When it comes to the various MRI machine varieties, to anybody that isn't a physician they can seem confusing and foreign. With terms like "open", "closed", and "wide open" being used to describe an already intimidating imaging machine, we understand how they terms can be unclear. We are here to clear up the confusion and tell you everything you need to know about the different MRI machines.
3 Types Of MRI Machines
There are three types of MRI bores: closed, open, and wide. The term “bore” simply refers to the opening that the patient is placed in (it’s that tube you’re quite familiar with), and MRI types are determined by the size of the scanner’s bore.
Closed MRI’s have closed bores. Closed bores usually have a higher magnetic strength (somewhere between 1.0T and 3.0T), and a bore diameter of somewhere around 60 cm. Generally speaking the rule with MRI’s is that the smaller the bore, the greater the image clarity, so even though closed MRI’s are ranked lower for patient comfort, they’re definitely the best option if you need a high-clarity study.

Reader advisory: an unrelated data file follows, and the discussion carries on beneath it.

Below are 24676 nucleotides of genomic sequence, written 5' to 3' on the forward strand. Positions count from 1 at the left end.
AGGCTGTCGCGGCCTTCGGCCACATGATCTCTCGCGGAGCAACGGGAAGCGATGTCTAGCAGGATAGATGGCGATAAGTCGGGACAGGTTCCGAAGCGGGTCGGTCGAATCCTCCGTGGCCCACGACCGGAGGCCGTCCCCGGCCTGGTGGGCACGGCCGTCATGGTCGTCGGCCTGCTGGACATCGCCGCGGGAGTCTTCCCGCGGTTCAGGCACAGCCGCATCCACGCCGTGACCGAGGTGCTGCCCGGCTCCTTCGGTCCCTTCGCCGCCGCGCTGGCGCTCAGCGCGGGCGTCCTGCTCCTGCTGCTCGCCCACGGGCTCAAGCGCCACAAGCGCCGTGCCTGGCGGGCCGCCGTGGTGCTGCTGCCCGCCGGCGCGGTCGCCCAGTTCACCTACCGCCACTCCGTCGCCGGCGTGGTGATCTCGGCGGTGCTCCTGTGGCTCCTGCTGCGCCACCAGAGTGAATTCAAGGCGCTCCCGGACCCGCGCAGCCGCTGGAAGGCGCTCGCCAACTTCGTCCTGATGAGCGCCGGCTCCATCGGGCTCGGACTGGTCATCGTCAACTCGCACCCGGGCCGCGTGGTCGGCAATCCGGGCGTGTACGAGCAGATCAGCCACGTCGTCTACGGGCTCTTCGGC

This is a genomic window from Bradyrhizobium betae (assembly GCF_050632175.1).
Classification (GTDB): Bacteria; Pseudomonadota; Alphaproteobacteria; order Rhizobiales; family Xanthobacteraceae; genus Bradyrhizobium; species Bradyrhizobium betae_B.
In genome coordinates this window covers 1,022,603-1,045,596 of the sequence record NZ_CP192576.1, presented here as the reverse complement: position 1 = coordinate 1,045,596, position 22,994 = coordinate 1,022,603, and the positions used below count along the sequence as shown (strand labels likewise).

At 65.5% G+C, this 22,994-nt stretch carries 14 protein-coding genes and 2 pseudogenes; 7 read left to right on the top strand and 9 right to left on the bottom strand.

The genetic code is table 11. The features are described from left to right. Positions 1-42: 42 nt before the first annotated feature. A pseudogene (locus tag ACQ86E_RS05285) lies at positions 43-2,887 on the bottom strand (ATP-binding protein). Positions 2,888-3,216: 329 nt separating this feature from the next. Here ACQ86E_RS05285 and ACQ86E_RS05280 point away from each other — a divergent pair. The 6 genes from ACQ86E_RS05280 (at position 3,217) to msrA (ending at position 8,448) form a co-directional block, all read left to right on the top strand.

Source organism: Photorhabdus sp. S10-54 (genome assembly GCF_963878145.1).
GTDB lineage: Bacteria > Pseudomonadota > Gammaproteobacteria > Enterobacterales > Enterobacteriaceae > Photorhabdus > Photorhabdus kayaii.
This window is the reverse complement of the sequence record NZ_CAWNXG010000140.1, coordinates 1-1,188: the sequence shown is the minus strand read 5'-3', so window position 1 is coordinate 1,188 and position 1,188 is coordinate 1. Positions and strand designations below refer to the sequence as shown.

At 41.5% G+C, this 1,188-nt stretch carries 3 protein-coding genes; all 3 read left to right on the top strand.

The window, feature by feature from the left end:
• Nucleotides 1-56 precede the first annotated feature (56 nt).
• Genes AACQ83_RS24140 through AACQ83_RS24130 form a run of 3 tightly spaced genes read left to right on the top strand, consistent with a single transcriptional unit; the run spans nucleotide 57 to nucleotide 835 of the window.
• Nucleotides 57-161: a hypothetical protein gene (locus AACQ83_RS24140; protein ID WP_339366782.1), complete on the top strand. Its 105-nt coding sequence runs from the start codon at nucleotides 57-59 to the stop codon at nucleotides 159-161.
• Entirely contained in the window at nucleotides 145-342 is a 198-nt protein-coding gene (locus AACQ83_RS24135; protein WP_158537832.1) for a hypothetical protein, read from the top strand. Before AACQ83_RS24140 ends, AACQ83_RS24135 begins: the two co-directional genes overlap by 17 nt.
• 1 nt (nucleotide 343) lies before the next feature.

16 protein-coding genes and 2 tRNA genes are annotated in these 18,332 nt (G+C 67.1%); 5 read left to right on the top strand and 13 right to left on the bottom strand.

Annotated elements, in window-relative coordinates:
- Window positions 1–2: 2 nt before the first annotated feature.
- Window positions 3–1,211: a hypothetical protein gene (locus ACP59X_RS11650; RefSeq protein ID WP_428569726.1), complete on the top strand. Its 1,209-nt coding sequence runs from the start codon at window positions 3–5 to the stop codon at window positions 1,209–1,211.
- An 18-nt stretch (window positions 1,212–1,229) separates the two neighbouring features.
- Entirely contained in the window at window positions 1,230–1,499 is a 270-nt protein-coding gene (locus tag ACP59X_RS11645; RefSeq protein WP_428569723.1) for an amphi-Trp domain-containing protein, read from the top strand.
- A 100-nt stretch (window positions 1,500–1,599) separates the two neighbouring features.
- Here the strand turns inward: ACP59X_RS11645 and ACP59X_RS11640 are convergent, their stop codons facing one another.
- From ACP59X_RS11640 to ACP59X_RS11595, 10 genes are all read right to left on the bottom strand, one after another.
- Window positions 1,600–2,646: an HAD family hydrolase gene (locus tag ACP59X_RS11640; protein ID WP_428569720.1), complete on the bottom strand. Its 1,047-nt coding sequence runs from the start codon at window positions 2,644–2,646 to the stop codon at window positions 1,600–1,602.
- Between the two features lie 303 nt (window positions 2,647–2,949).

As far as the other two types of MRI’s, this is where it gets a bit confusing, partly because machines with “open bores” and machines with “wide bores” are in many cases both referred to as “Open MRI machines”. This is how we like to differentiate between the two.
The Open MRI bore is completely different from a closed. Instead of the bore being like a tube that completely encircles the patient, it has two flat magnets above and below a large space where the patient lies. You’re not closed in, so if you’re claustrophobic or just enjoy having some extra space, then this is the MRI scan for you. We like to refer to machines with the open bore as “truly open MRI’s”.
Machines with the wide bore are what we call “sort of open MRI’s”, and they’re exactly what they sound like: a middle ground between open MRI’s and closed MRI’s. The wide bore is slightly larger than the closed bore, coming in at around 70cm, so patients get a little more space than they would in a traditional closed bored. Although wide bore machines are more “open” than closed bore machines, they still don’t provide patients with the amount of space necessary to classify as a “truly open” machine.
So which MRI Machine is best for you?
You now know everything you need to know about MRI machines and are knowledgeable enough to decide on which MRI machine best suits your needs. At Clovis Open MRI, we utilize Open MRI technology because it offers the best quality diagnostic imaging for our patients and ease those who struggle with claustrophobia. If you have any questions about Open MRI's or MRI scans in general, feel free to contact us!